As their name suggests, near rhymes nearly rhyme. These are words whose spellings would lead one to think that they rhyme (i.e.
, tough/cough/ love/move, daughter/laughter). There may be a difference in the vowel sound or in the consonants. In near rhyme, the last or the second-to-last syllable may be a little different. This type of rhyme is also known as slant, eye, or approximate rhyme.
With off rhyme, the words themselves might be said not to rhyme at all outside the context of the poem. Yet because the poem is following a particular rhyme scheme, often words will be paired and said to rhyme simply because of their placement in the poem. To identify this kind of rhyme, you will essentially be looking for a place where a rhyme should appear but doesn’t and then will attempt to see some rhyming connection between the words—either through a vaguely similar consonant sound or a close vowel sound
Explain the process for interpreting rhyme schemes.
A rhyme scheme is the pattern of rhyme that exists in a particular poem or the pattern that is required by a form of poetry such as the sonnet. Rhyme schemes are diagrammed, or outlined, with letters standing in for the rhyming sounds.
Explain how to identify the rhyme scheme of a poem.
1st line will be identified as “a.” If the second line happens to rhyme with line 1, then it too will be given an “a.” If not it will be labeled as “b.” if a line doesn’t rhyme, then move on to the next letter.sounds you at first thought were new rhymes are actually near rhymes with some other lines. If it makes a better pattern and is plausible, you may find that some of the lines don’t rhyme with anything.
(One book about poetic forms calls nonrhyming lines “x.” You may want to do the same.)
Explain how to identify the rhyme scheme of a poem
Once you know the rhyme scheme, you can often identify poetic forms, such as a sonnet or ballad. Different poetic forms have different conventions for content, so you can analyze the relationship between the specific poem and the rules of its form. Or having found the rhymes and their pattern, you might look at the rhyming words to see what they have in common and why the poet is choosing to emphasize them.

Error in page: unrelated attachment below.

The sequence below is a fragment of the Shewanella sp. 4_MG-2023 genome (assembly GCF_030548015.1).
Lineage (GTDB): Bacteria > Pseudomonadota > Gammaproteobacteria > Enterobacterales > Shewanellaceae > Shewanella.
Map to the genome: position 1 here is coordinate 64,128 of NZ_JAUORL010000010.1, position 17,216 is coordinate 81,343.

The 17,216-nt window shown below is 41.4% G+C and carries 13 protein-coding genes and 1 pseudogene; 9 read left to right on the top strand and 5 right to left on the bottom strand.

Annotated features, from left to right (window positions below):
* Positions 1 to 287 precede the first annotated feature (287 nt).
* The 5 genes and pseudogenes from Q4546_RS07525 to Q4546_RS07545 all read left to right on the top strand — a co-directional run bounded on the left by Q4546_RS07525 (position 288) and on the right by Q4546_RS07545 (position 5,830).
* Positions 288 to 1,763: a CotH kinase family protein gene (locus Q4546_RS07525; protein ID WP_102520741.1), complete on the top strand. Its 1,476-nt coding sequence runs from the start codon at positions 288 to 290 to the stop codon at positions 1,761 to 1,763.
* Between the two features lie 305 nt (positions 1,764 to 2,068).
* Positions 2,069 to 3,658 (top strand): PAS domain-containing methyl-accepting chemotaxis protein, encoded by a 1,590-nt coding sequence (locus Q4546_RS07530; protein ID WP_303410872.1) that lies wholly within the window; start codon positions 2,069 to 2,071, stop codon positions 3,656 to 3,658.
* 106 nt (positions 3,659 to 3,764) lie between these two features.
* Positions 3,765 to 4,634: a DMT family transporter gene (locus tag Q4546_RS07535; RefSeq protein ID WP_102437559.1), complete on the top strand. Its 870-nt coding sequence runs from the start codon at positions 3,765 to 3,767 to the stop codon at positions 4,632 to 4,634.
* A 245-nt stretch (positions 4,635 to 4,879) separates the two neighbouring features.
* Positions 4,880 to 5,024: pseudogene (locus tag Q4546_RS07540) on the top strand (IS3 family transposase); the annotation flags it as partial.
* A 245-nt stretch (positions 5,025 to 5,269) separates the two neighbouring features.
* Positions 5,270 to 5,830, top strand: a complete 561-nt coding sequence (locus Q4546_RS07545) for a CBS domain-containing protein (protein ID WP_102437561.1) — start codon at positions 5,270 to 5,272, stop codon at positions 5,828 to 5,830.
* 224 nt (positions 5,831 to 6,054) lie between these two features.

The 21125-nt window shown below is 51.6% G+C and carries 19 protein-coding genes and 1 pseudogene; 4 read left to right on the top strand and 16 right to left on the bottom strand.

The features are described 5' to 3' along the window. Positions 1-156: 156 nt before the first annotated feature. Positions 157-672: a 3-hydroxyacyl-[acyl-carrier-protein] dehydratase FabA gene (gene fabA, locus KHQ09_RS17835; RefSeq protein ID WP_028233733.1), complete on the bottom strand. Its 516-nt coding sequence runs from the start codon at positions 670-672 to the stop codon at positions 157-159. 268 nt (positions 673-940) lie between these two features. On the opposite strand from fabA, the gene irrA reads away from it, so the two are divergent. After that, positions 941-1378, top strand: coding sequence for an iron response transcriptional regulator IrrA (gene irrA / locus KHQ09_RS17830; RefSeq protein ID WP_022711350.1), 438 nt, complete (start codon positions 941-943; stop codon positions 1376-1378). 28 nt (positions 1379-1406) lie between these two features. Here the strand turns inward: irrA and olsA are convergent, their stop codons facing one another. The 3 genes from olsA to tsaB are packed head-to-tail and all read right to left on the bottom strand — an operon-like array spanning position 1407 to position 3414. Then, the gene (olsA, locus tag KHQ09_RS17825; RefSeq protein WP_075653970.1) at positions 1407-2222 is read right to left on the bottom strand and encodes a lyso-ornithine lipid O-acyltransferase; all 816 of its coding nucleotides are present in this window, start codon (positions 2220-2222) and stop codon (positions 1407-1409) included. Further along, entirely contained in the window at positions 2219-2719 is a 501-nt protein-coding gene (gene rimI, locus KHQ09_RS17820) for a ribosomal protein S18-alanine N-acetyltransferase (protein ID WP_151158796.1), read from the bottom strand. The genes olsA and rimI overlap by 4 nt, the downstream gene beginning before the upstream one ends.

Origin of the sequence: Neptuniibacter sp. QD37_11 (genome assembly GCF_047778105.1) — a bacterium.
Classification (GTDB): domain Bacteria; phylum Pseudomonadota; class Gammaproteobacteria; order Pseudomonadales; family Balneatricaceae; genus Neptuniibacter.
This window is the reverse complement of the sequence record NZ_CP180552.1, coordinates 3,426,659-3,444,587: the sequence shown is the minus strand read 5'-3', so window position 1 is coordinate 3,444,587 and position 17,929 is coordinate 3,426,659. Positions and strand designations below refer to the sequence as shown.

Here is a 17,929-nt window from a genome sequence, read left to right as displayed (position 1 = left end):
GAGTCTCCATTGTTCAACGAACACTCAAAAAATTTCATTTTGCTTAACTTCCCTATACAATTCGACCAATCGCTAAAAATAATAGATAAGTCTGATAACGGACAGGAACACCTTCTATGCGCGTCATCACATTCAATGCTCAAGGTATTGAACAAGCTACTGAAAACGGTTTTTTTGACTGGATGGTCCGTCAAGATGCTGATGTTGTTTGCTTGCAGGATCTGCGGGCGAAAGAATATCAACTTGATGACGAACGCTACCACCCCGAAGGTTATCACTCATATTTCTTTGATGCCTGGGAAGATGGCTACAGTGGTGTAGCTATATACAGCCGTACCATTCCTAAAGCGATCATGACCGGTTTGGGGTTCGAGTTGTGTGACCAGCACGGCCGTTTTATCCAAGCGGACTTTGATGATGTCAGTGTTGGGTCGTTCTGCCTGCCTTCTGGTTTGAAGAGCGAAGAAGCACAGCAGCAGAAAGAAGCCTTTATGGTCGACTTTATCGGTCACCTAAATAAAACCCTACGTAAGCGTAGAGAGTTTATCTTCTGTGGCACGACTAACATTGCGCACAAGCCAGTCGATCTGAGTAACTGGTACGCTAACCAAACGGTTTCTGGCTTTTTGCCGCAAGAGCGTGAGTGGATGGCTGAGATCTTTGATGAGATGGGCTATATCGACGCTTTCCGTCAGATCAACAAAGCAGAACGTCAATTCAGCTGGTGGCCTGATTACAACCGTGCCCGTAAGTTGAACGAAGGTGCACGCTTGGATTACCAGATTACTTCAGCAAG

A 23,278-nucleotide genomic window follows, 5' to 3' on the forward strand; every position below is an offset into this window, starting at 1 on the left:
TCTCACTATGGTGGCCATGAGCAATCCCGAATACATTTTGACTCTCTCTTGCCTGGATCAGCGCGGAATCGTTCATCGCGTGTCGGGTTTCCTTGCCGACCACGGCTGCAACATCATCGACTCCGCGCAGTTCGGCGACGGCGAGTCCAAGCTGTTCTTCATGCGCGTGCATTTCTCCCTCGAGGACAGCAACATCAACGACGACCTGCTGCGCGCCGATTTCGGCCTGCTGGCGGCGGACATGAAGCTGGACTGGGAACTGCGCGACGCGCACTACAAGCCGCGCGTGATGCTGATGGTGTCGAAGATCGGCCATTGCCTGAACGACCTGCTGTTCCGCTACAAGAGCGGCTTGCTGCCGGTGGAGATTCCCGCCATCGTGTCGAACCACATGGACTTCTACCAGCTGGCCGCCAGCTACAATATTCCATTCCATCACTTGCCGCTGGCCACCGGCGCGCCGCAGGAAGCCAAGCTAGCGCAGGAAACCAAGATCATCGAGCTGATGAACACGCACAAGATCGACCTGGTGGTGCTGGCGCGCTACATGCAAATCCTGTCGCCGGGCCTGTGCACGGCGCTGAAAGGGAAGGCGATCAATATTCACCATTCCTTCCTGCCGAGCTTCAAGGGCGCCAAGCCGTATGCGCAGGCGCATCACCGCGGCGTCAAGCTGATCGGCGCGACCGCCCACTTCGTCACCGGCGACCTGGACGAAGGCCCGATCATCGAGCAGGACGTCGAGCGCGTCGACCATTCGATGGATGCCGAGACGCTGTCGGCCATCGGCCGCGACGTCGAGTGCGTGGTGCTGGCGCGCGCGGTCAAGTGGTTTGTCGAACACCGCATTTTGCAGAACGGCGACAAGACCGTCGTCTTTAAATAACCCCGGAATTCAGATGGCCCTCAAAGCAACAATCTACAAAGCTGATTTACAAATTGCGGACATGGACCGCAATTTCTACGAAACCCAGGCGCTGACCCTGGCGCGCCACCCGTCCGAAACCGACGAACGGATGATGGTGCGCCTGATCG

Describe the use of stress in poetry.
stress is organized and much more patterned than in normal speech or in most prose writing. The variations individuals and dialect make on how syllables are stressed make real patterns of stress complex.
divide all syllables into 2 categories: stressed and unstressed. Finding stresses is the necessary first step to identifying metric patterns and thus understanding the poet’s use of form. The rhythm of English poetry is based on its stress patterns and line breaks, so to discuss the rhythm, you need to be able to find the stresses.
Define meter, and explain its use in poetry.
rhythm of successive lines becomes regular and predictable,called meter.
Meter regularizes the rhythms of natural speech. In poems employing traditional meter, the stressed syllables set up a regular beat. Figuring out the meter of a poem gives you info about the poetic form. many forms require a particular meter.
poet puts important words in spots where the meter will emphasize them. Particular meters have particular sounds, too, and there may be some onomatopoeia at work in the poet’s choice of meter.
Explain versification, and list the Greek names for the lines of different length.
Meter is the combined product of the chosen kind of foot multiplied by the number of feet per line.
To label kinds of meter, we identify the dominant kind of foot and then identify the number of feet.structural form of a verse is revealed by scansion. lines of different length: Monometer: 1 foot.